Figure 1. Simplified schematic diagram of the space between the exit of a camera lens and its sensing plane. The space is filled with air.

Continue reading Aberrated Wave to Image Intensity to MTF

Taking the Sharpness Model for a Spin

The series of articles starting here outlines a model of how the various physical components of a digital camera and lens can affect the ‘sharpness’ – that is the spatial resolution – of the  images captured in the raw data.  In this one we will pit the model against MTF curves obtained through the slanted edge method[1] from real world raw captures both with and without an anti-aliasing filter.

With a few simplifying assumptions, which include ignoring aliasing and phase, the spatial frequency response (SFR or MTF) of a photographic digital imaging system near the center can be expressed as the product of the Modulation Transfer Function of each component in it.  For a current digital camera these would typically be the main ones:

(1)   \begin{equation*} MTF_{sys} = MTF_{lens} (\cdot MTF_{AA}) \cdot MTF_{pixel} \end{equation*}

all in two dimensions Continue reading Taking the Sharpness Model for a Spin

A Simple Model for Sharpness in Digital Cameras – Polychromatic Light

We now know how to calculate the two dimensional Modulation Transfer Function of a perfect lens affected by diffraction, defocus and third order Spherical Aberration  – under monochromatic light at the given wavelength and f-number.  In digital photography however we almost never deal with light of a single wavelength.  So what effect does an illuminant with a wide spectral power distribution, going through the color filter of a typical digital camera CFA  before the sensor have on the spatial frequency responses discussed thus far?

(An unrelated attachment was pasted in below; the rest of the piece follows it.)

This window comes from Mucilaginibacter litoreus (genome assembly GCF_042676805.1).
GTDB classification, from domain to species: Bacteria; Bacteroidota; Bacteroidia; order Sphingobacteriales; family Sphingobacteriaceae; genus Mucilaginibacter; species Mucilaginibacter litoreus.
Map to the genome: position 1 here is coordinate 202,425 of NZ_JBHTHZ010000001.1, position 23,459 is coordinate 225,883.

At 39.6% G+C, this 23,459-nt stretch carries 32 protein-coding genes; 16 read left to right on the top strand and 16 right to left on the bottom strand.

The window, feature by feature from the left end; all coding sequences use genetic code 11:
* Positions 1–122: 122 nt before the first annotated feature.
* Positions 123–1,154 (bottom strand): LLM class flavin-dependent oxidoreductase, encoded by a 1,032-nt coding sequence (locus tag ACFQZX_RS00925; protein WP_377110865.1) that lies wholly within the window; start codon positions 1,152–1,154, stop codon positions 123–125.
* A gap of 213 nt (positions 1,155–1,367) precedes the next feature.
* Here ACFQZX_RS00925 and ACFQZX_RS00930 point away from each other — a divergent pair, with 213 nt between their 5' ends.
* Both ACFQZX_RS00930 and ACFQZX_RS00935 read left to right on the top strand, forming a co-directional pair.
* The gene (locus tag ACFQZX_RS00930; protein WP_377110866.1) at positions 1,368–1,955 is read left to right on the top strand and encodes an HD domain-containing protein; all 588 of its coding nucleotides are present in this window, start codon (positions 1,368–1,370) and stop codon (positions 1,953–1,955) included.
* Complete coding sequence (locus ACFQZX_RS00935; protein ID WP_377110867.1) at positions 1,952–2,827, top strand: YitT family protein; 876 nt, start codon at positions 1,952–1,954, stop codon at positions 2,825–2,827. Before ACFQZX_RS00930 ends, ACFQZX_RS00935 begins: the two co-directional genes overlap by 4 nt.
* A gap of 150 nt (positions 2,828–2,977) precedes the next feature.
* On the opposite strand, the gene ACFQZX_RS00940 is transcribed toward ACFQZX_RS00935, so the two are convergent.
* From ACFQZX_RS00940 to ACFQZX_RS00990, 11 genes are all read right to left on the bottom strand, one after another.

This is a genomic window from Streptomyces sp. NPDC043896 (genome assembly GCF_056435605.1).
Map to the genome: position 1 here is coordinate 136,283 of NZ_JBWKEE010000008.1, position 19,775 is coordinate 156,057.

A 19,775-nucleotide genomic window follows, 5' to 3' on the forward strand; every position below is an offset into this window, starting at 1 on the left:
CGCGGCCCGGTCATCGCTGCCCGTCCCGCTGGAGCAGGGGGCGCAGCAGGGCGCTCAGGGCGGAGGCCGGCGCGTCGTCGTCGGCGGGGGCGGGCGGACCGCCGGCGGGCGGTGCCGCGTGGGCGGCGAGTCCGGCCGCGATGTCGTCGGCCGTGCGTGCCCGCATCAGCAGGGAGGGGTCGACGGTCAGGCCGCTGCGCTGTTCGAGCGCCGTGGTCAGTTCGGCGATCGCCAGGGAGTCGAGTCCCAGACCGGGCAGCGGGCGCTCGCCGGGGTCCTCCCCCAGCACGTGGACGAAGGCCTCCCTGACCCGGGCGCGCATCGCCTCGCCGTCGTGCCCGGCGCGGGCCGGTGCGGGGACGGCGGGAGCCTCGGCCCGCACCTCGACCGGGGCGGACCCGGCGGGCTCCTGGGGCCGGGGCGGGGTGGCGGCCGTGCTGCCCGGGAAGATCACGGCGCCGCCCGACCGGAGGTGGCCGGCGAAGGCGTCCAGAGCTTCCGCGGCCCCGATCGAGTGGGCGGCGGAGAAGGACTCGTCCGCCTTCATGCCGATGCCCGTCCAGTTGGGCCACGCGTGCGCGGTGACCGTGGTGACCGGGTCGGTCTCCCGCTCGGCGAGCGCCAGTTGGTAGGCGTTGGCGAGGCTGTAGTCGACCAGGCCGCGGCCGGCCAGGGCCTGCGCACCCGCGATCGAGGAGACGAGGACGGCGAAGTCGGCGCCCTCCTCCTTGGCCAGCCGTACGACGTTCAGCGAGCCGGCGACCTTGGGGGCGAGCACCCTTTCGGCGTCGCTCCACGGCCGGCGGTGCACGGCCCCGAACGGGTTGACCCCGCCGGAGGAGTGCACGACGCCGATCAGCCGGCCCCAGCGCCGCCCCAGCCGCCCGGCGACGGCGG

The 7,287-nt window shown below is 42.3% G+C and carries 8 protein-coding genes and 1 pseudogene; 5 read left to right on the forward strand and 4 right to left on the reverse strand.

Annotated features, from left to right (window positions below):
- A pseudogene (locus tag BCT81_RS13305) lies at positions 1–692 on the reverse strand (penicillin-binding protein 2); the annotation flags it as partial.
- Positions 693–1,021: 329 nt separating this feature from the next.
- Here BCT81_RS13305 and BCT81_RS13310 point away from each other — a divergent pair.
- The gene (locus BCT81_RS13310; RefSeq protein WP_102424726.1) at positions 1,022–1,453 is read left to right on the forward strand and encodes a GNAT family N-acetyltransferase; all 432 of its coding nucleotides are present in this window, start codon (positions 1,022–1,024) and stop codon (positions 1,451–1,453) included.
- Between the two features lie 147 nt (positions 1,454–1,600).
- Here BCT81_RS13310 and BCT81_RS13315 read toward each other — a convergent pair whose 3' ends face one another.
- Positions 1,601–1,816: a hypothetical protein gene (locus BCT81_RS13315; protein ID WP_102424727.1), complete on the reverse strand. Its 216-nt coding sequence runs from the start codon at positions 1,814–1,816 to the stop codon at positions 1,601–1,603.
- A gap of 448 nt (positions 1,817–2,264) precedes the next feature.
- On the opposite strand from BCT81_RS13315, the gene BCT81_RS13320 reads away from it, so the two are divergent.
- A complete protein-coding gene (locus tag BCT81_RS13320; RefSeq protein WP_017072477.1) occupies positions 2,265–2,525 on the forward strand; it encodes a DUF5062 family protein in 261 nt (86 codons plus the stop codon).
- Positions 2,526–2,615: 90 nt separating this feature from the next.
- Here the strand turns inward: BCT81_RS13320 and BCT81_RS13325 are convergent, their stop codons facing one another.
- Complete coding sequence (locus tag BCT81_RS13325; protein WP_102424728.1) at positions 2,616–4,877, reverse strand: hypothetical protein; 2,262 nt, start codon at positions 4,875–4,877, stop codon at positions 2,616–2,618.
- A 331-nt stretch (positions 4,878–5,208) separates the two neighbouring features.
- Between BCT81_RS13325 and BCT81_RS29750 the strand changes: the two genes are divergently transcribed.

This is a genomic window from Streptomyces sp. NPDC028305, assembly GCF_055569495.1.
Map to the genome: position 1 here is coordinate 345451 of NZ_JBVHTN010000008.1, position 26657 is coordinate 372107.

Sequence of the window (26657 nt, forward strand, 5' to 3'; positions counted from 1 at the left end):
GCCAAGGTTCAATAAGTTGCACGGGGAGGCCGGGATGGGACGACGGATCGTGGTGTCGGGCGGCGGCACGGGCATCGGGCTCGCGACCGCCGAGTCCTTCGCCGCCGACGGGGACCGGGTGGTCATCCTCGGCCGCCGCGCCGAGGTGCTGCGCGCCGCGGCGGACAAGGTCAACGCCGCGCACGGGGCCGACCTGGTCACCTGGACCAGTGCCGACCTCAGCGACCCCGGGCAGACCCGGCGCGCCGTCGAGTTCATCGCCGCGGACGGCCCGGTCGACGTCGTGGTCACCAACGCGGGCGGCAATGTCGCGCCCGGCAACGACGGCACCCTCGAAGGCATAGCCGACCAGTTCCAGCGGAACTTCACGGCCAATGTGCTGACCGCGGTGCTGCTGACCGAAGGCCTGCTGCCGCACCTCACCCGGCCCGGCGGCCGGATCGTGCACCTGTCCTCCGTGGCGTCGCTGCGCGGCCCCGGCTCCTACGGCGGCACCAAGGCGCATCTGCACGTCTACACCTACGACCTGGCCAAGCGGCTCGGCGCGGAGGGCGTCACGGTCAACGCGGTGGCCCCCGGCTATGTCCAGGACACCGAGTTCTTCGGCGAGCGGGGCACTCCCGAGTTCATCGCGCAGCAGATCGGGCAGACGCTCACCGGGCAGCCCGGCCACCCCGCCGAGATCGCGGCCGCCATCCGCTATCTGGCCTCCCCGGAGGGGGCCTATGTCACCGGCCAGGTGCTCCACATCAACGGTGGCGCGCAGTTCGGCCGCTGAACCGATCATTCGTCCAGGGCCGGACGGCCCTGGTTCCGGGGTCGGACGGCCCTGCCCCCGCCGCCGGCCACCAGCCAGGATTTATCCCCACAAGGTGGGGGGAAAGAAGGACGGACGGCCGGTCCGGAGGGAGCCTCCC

Monochrome vs Polychromatic Light

Not much, it turns out. Continue reading A Simple Model for Sharpness in Digital Cameras – Polychromatic Light

A Simple Model for Sharpness in Digital Cameras – Spherical Aberrations

Spherical Aberration (SA) is one key component missing from our MTF toolkit for modeling an ideal imaging system’s ‘sharpness’ in the center of the field of view in the frequency domain.  In this article formulas will be presented to compute the two dimensional Point Spread and Modulation Transfer Functions of the combination of diffraction, defocus and third order Spherical Aberration for an otherwise perfect lens with a circular aperture.